# Linear Second Order ODE/y'' + k^2 y = 0

## Theorem

The second order ODE:

- $(1): \quad y'' + k^2 y = 0$

has the general solution:

- $y = A \, \map \sin {k x + B}$

or can be expressed as:

- $y = C_1 \sin k x + C_2 \cos k x$

## Proof 1

Using Solution of Second Order Differential Equation with Missing Independent Variable, $(1)$ can be expressed as:

- $p \dfrac {\d p} {\d y} = -k^2 y$

where $p = \dfrac {\d y} {\d x}$.

From:

this has the solution:

- $p^2 = -k^2 y^2 + C$

or:

- $p^2 + k^2 y^2 = C$

As the left hand side is the sum of squares, $C$ has to be positive for this to have any solutions.

Thus, let $C = \alpha^2$.

Then:

\(\ds p^2 + k^2 y^2\) | \(=\) | \(\ds k^2 \alpha^2\) | ||||||||||||

\(\ds \leadsto \ \ \) | \(\ds p = \dfrac {\d y} {\d x}\) | \(=\) | \(\ds \pm k \sqrt {\alpha^2 - y^2}\) | |||||||||||

\(\ds \leadsto \ \ \) | \(\ds \int \dfrac {\d y} {\sqrt {\alpha^2 - y^2} }\) | \(=\) | \(\ds \int \pm k \rd x\) | Separation of Variables | ||||||||||

\(\ds \leadsto \ \ \) | \(\ds \arcsin \dfrac y \alpha\) | \(=\) | \(\ds \int \pm k x + \beta\) | Primitive of $\dfrac 1 {\sqrt {a^2 - x^2} }$ | ||||||||||

\(\ds \leadsto \ \ \) | \(\ds y\) | \(=\) | \(\ds \alpha \map \sin {\pm k x + \beta}\) | |||||||||||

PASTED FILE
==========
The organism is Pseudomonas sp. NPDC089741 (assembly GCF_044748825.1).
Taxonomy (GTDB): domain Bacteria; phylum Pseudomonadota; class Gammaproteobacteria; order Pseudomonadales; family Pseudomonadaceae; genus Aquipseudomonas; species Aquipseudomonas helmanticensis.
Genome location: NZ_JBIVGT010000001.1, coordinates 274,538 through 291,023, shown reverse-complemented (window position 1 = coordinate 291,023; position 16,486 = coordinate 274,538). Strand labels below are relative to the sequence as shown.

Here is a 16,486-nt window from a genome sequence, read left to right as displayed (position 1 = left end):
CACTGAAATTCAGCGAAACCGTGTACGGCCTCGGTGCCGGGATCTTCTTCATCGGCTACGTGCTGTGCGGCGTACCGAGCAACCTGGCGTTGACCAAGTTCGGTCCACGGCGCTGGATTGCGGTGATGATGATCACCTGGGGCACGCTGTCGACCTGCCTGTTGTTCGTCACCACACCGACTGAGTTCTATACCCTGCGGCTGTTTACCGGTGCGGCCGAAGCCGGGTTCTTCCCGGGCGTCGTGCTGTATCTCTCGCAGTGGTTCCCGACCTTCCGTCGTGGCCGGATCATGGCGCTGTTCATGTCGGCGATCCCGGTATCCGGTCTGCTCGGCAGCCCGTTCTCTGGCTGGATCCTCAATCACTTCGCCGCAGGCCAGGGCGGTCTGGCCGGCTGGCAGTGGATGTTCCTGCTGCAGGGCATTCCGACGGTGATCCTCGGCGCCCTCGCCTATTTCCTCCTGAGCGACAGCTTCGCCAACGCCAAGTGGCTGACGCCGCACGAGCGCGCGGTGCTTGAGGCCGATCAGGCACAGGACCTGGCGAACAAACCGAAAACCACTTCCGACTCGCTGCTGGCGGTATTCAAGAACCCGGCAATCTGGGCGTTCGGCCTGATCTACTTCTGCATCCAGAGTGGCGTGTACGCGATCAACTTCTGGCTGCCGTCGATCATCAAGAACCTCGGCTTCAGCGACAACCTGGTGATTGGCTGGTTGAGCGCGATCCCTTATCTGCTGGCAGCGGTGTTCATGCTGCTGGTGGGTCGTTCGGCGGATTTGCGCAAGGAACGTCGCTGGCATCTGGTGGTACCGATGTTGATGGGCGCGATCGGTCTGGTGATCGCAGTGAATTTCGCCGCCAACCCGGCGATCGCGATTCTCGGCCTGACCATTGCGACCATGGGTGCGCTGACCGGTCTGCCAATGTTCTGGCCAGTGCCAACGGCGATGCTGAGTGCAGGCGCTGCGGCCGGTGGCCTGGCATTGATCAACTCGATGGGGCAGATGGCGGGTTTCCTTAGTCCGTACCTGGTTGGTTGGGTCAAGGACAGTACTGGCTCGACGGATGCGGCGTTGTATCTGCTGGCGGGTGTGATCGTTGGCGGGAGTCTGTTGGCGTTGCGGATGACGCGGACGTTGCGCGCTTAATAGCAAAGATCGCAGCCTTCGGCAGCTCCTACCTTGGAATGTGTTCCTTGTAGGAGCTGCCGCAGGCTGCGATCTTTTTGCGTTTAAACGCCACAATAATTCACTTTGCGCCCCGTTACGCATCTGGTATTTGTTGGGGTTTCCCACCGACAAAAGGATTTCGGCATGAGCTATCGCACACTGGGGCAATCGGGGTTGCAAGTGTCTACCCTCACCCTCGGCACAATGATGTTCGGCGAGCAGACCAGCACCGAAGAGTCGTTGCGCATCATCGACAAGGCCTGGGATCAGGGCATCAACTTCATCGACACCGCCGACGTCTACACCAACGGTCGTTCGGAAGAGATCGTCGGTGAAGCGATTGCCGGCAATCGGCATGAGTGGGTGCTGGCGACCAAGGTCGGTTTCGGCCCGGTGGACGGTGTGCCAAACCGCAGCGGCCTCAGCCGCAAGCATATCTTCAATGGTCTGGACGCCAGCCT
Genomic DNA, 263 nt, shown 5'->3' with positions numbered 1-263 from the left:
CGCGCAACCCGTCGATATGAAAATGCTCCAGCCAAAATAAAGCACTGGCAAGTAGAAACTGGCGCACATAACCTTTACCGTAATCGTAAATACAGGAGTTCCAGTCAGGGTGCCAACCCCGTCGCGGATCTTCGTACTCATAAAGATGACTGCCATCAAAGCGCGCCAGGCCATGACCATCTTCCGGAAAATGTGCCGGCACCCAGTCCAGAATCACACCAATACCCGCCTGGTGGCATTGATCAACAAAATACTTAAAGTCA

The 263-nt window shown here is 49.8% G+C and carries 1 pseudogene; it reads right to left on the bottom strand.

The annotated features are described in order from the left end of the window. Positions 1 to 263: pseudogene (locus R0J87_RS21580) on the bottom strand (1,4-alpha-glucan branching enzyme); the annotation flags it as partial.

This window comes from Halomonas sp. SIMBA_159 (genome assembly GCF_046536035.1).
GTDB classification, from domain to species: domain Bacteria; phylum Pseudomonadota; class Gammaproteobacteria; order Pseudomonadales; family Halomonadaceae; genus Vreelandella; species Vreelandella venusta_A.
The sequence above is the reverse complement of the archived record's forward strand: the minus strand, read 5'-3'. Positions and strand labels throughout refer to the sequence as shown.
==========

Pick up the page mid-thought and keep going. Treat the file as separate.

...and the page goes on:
\(\ds \leadsto \ \ \) | \(\ds y\) | \(=\) | \(\ds A \map \sin {k x + B}\) |

From Multiple of Sine plus Multiple of Cosine: Sine Form, this can be expressed as:

- $y = C_1 \sin k x + C_2 \cos k x$

$\blacksquare$

## Proof 2

It can be seen that $(1)$ is a constant coefficient homogeneous linear second order ODE.

Its auxiliary equation is:

- $(2): \quad: m^2 + k^2 = 0$

From Solution to Quadratic Equation with Real Coefficients, the roots of $(2)$ are:

- $m_1 = k i$
- $m_2 = -k i$

These are complex and unequal.

So from Solution of Constant Coefficient Homogeneous LSOODE, the general solution of $(1)$ is:

- $y = C_1 \cos k x + C_2 \sin k x$

or, by disposing the constants differently:

- $y = C_1 \sin k x + C_2 \cos k x$

$\blacksquare$

## Also presented as

This second order ODE can also be presented in the form:

- $\dfrac {\d^2 y} {\d x^2} = -k^2 y$

## Also see

## Sources

- 1952: H.T.H. Piaggio:
*An Elementary Treatise on Differential Equations and their Applications*(revised ed.) ... (previous) ... (next): Chapter $\text I$: Introduction and Definitions. Elimination. Graphical Representation: $1 \ (1)$